An oral medication produced “significant and lasting relief” for patients with myelofibrosis in a study reported in the September 16th issue of the New England Journal of Medicine.
Myelofibrosis is caused by the accumulation of malignant bone marrow cells that trigger an inflammatory response, scarring the bone marrow and limiting its ability to produce blood, causing anemia, principal investigator Srdan Verstovsek, MD, PhD, Associate Professor in the Department of Leukemia at the University of Texas MD Anderson Cancer Center, explained in a news release.
“The problem with myelofibrosis is the lack of available therapies for patients—there are none approved for this disease today,” and available therapies approved for other diseases provide little response and are mainly palliative.
“This experimental drug is the first to target one of the underlying abnormalities in the malignant cells that cause myelofibrosis,” he continued. “It provides unprecedented reduction of enlarged spleens that are a central characteristic of the disease, and relieves pain, fatigue, and other symptoms, improving quality of life.
“Interestingly, other organs, mainly the spleen, attempt to take over the production of blood cells….The growing spleen causes significant problems for the patient, and not just because it's painful. It compresses the stomach and bowels, so patients suffer malnutrition and lose weight. The ability to walk and to bend is affected, and the body deteriorates overall.”
INCB018424, a JAK1 and JAK2 inhibitor developed by Incyte Corp., targets abnormal signaling caused by a mutation in the JAK2 gene that was discovered in 2005 in patients with myelofibrosis. The Phase I/II trial began in 2007 at MD Anderson and the Mayo Clinic and enrolled 153 patients, all of whom had either advanced disease or were newly diagnosed with high intermediate- or high-risk myelofibrosis.
Clinical responses have been maintained and 115 patients (75%) remain on the trial, the researchers reported. All patients benefited, with those on optimal doses experiencing:
* A median reduction in spleen volume, as measured by MRI, of 33% at six months, with 48% showing reductions of at least 35%.
* “Swift and lasting spleen reduction”—70% to 82% of patients on the three optimal-dosing regimens had spleen reductions of at least 25% that occurred within the first two months of therapy and lasted more than a year.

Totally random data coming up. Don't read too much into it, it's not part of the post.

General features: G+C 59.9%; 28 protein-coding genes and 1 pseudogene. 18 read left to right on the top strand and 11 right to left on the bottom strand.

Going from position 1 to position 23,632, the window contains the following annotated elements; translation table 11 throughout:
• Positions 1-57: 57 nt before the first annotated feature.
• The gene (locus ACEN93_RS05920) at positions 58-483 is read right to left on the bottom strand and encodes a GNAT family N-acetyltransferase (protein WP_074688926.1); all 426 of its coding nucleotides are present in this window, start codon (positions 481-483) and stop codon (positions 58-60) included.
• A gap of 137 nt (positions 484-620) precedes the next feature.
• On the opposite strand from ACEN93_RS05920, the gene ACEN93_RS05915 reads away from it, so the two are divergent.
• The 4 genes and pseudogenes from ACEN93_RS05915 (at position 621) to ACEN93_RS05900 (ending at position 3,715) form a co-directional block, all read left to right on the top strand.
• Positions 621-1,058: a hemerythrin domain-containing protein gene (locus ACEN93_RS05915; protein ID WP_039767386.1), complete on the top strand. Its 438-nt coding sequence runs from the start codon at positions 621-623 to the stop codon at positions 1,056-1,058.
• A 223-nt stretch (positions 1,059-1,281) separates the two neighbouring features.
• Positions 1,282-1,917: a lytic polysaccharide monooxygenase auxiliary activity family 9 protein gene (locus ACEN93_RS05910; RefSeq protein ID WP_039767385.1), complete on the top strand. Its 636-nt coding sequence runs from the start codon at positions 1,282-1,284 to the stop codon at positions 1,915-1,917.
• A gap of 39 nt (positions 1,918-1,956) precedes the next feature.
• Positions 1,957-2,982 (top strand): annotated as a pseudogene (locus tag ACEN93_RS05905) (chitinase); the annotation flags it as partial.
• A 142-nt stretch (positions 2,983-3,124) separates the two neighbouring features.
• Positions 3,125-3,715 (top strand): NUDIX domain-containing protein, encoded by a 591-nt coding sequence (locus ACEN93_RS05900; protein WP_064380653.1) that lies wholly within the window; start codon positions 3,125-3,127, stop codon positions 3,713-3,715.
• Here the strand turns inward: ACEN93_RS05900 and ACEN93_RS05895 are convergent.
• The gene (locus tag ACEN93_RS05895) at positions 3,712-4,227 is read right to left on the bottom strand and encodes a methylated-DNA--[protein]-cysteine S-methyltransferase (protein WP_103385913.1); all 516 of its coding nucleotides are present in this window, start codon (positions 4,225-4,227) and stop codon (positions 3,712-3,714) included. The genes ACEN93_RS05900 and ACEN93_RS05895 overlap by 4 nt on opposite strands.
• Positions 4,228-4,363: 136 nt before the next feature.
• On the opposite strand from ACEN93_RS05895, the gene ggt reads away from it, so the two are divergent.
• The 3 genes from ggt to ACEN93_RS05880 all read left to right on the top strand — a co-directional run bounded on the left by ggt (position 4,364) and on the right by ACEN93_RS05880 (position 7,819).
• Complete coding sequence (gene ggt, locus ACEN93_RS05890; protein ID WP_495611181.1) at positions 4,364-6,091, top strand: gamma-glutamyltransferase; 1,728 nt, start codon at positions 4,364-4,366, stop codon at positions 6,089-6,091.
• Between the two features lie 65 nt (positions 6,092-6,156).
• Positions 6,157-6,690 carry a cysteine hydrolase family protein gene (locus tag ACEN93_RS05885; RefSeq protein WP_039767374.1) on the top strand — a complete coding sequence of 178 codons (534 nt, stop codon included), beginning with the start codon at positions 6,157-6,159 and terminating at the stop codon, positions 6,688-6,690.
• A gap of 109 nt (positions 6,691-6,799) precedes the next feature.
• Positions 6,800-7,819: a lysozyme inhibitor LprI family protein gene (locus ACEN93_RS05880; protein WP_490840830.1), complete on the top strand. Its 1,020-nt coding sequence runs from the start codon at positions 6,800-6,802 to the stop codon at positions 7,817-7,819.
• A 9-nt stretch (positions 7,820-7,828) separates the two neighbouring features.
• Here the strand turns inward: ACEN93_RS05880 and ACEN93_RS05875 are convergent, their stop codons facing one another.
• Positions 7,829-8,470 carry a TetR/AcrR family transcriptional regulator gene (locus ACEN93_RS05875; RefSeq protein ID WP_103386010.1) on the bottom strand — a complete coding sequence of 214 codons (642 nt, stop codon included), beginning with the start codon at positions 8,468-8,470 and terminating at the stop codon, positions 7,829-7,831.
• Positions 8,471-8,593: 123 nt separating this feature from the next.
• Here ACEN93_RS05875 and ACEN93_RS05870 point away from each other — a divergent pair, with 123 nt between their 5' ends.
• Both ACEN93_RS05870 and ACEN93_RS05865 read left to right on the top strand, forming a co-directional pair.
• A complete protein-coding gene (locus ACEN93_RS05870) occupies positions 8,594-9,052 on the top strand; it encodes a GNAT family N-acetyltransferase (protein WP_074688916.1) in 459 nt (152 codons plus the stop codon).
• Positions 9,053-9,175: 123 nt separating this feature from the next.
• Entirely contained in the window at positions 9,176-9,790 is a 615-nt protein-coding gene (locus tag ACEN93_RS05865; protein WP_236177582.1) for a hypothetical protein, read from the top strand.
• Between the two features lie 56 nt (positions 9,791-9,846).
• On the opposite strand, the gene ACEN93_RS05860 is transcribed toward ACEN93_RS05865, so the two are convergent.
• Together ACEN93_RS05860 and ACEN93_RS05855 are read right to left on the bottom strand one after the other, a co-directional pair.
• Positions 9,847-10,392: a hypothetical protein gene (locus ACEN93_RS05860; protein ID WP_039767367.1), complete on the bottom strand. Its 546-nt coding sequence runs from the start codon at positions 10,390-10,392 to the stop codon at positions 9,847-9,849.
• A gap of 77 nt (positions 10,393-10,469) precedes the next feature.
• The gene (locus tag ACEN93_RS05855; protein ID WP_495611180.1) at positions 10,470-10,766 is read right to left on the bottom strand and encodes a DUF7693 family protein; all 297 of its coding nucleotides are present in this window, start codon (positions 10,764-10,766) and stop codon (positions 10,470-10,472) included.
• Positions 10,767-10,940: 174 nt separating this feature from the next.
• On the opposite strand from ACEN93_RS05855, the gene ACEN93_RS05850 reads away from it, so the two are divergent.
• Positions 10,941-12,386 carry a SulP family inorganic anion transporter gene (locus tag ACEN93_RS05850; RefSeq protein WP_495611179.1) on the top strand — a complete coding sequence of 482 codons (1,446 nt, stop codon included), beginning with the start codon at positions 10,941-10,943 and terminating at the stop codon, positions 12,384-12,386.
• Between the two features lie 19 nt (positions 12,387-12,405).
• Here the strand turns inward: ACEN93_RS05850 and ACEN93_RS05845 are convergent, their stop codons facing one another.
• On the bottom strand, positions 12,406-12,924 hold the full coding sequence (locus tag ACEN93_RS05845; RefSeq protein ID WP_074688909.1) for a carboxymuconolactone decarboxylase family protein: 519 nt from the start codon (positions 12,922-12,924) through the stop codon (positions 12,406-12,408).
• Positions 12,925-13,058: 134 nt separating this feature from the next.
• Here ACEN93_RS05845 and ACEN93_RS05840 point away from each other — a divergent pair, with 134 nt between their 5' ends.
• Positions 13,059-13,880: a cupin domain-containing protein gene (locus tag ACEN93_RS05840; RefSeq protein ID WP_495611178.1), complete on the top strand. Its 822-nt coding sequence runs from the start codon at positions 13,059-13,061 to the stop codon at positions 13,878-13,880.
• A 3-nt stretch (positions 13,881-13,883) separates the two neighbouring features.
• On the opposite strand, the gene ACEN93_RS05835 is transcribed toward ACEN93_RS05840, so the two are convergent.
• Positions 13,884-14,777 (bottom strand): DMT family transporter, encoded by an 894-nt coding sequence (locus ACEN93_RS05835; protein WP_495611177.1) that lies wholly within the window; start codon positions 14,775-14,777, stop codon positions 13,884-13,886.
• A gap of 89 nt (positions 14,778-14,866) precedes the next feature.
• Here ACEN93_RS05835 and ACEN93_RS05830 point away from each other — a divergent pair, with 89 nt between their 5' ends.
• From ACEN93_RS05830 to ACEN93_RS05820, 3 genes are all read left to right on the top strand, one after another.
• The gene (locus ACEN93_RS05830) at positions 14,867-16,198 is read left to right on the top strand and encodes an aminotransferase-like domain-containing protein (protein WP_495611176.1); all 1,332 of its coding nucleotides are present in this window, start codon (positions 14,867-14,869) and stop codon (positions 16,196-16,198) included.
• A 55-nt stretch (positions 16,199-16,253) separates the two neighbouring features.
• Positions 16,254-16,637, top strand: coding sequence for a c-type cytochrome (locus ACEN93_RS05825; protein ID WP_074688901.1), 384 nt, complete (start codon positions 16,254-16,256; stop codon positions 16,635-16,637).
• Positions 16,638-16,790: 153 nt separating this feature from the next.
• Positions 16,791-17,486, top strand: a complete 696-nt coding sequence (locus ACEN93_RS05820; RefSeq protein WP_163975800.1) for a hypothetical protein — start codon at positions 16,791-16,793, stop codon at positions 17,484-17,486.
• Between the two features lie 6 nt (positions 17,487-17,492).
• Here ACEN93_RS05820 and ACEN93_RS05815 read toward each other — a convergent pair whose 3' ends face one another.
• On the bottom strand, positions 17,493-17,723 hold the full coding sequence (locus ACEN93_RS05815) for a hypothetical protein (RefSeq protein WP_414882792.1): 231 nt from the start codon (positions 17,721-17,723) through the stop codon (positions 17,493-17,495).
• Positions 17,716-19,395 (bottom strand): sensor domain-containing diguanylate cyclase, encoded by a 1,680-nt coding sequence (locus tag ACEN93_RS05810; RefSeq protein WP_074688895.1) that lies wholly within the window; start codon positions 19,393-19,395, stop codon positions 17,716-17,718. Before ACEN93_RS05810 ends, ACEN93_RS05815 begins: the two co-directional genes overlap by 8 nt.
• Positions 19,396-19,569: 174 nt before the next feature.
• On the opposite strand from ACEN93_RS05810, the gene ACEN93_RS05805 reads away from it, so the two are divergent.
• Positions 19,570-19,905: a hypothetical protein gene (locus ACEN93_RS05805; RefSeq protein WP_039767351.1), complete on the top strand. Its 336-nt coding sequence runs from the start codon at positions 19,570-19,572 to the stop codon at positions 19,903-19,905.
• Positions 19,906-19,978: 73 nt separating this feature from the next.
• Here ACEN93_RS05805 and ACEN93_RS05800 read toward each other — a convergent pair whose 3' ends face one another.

* Rapid and lasting improvement in symptom score, with 51% of patients achieving a 50% reduction at one month, and 58% maintaining that at six months.
* Greater exercise capacity as measured in a six-minute walk. Patients increased their distance by a median of 34 meters at one month and 71 meters at six months.
* Median weight gain of 14.5 to 20.6 pounds after one year.
Symptom improvement coincided with a quick and sustained reduction in a variety of inflammatory cytokines involved in disease biology, the researchers noted, and the main side effect is lowered blood cell counts in some patients, which can be remedied by lower doses or temporarily halting therapy.
Dr. Verstovsek explained that the JAK2V617F mutation is the most prevalent involved in myelofibrosis, found in about half of patients, but it is not the sole cause of the disease—“Myelofibrosis is too complex to be eliminated by a single drug. It will probably take combination therapies to cure it.”
Normally, JAK2 is turned on by various growth factors to make new blood cells as needed. The JAK2V617F mutation leaves the JAK2 enzyme permanently turned on, which causes the overgrowth of bone marrow cells at the heart of myelofibrosis.
The drug worked in the study whether or not patients had the mutation—“suggesting that patients who do not have specific mutations still have a very active JAK signaling pathway and can benefit from JAK inhibition,” Dr. Verstovsek said. “However, because the drug also inhibits normal JAK2, it can lead to low blood counts that can limit dosing.”
Pivotal Phase III studies for INCB018424 in myelofibrosis are now under way in the United States, Canada, Australia, and Europe, the news release notes. The Phase I/II trial was the largest ever conducted for the disease and was funded by Incyte Corporation.
Dr. Verstovsek's coauthors for the study were Hagop Kantarjian, MD, Deborah Thomas, MD, Zeev Estrov, MD, and Jorge Cortes, MD, of MD Anderson; Ruben Mesa, MD, of Mayo Clinic Scottsdale; Animesh D. Pardanani, MBBS, PhD, and Ayalew Tefferi, MD, of Mayo Clinic Rochester; and Edward C. Bradley, MD, Susan Erickson-Viitanen, PhD, Kris Vaddi, PhD, and Richard Levy, MD, of Incyte.
Dr. Verstovsek discusses more about his study in an OT Broadcast News podcast, recorded at the most recent ASH Annual Meeting, where he presented an abstract of the research.
Click on “Podcasts” on oncology-times.com